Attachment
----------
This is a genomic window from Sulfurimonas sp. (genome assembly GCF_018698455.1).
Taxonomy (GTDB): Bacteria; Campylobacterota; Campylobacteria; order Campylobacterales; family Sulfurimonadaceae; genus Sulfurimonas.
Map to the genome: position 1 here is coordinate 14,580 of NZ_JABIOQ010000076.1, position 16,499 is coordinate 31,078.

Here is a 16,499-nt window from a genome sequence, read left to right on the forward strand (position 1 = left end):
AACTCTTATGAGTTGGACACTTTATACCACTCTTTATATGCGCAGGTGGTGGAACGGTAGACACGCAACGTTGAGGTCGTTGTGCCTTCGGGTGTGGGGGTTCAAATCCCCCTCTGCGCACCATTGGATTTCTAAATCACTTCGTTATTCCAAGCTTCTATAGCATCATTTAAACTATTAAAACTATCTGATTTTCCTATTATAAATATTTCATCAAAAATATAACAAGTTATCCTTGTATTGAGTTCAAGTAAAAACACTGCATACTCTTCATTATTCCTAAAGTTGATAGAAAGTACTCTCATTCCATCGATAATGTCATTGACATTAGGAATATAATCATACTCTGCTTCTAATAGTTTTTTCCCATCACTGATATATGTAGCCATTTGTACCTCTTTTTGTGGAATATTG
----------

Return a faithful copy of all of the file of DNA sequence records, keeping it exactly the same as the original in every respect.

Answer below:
This is a genomic window from Sulfurimonas sp. (genome assembly GCF_018698455.1).
Taxonomy (GTDB): Bacteria; Campylobacterota; Campylobacteria; order Campylobacterales; family Sulfurimonadaceae; genus Sulfurimonas.
Map to the genome: position 1 here is coordinate 14,580 of NZ_JABIOQ010000076.1, position 16,499 is coordinate 31,078.

Here is a 16,499-nt window from a genome sequence, read left to right on the forward strand (position 1 = left end):
AACTCTTATGAGTTGGACACTTTATACCACTCTTTATATGCGCAGGTGGTGGAACGGTAGACACGCAACGTTGAGGTCGTTGTGCCTTCGGGTGTGGGGGTTCAAATCCCCCTCTGCGCACCATTGGATTTCTAAATCACTTCGTTATTCCAAGCTTCTATAGCATCATTTAAACTATTAAAACTATCTGATTTTCCTATTATAAATATTTCATCAAAAATATAACAAGTTATCCTTGTATTGAGTTCAAGTAAAAACACTGCATACTCTTCATTATTCCTAAAGTTGATAGAAAGTACTCTCATTCCATCGATAATGTCATTGACATTAGGAATATAATCATACTCTGCTTCTAATAGTTTTTTCCCATCACTGATATATGTAGCCATTTGTACCTCTTTTTGTGGAATATTG